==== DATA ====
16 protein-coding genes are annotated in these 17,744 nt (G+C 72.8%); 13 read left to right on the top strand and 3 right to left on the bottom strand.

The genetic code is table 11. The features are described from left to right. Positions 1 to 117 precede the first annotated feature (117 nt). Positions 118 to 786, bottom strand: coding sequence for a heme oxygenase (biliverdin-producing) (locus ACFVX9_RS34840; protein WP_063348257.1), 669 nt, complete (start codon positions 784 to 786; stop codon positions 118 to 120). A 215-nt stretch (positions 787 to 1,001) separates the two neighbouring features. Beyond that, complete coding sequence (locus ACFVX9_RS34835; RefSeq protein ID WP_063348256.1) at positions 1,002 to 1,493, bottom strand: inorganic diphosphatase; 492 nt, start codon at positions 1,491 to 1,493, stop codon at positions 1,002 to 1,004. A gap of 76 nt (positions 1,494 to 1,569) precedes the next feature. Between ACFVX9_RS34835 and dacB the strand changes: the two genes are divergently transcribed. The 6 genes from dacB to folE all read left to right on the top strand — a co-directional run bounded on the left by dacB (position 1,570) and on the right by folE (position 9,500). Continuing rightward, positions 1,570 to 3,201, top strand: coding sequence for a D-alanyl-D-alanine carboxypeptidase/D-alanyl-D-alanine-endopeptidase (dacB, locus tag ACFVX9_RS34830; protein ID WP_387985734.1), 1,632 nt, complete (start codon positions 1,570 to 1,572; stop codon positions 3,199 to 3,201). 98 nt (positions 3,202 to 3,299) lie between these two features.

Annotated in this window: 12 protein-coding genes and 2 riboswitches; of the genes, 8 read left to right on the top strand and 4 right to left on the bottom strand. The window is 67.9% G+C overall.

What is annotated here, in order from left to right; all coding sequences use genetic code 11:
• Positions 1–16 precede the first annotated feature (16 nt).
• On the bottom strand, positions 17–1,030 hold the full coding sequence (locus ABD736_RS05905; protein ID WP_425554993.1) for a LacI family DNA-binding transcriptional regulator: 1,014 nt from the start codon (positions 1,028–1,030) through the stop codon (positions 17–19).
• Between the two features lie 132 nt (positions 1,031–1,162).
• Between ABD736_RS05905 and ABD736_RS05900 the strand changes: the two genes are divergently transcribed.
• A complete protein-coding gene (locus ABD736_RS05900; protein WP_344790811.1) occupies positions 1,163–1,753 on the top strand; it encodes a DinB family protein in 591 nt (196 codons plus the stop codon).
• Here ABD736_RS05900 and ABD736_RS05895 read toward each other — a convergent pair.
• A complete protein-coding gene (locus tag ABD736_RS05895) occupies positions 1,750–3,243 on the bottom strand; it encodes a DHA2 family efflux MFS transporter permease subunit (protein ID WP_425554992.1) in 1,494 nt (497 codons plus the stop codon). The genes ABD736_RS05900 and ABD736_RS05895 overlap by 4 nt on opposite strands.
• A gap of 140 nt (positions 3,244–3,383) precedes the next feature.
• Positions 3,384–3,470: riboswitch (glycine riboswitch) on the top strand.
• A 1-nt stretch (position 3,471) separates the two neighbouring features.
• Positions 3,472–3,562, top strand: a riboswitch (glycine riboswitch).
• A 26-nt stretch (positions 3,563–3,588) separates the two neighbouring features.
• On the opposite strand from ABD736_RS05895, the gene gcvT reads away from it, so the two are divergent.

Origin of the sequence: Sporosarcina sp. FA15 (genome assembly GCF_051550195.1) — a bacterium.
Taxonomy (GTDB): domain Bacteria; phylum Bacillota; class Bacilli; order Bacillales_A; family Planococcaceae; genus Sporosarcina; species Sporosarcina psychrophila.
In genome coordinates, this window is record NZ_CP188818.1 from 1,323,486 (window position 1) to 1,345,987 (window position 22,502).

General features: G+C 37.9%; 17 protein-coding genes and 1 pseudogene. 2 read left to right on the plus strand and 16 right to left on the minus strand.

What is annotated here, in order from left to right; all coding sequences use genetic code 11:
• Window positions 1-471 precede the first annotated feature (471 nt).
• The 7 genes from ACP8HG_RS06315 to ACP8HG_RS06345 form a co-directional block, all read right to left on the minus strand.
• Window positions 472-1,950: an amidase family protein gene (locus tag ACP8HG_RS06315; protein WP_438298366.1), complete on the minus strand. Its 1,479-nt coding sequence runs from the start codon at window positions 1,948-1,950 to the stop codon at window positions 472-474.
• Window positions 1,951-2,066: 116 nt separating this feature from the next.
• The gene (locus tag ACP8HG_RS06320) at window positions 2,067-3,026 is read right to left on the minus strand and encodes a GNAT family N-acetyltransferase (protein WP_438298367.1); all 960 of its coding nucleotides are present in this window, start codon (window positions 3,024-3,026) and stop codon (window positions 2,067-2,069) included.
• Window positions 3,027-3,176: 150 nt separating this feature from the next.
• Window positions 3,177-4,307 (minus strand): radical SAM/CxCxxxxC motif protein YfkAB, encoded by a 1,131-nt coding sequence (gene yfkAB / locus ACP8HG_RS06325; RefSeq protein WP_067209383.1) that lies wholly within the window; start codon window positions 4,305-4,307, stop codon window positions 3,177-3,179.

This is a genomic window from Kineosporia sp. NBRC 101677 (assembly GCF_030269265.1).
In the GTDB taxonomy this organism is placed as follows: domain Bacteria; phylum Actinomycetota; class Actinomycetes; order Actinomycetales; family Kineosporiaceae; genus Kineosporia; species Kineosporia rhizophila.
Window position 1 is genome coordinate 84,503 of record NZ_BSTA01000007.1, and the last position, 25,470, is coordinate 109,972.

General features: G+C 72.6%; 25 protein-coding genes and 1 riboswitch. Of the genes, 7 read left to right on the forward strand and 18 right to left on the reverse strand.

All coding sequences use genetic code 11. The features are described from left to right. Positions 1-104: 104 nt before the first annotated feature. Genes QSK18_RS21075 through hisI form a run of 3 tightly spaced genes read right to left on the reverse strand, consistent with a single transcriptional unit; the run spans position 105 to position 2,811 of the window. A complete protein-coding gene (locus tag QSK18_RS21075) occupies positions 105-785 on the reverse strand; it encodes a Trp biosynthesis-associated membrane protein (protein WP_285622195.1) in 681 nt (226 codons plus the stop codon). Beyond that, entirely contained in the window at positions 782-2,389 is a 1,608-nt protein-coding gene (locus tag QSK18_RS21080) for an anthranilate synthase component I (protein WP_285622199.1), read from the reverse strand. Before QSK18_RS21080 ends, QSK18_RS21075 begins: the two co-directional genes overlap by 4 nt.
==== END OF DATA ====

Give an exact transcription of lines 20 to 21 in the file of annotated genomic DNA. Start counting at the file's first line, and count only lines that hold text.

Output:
In genome coordinates, this window is record NZ_CP188818.1 from 1,323,486 (window position 1) to 1,345,987 (window position 22,502).

General features: G+C 37.9%; 17 protein-coding genes and 1 pseudogene. 2 read left to right on the plus strand and 16 right to left on the minus strand.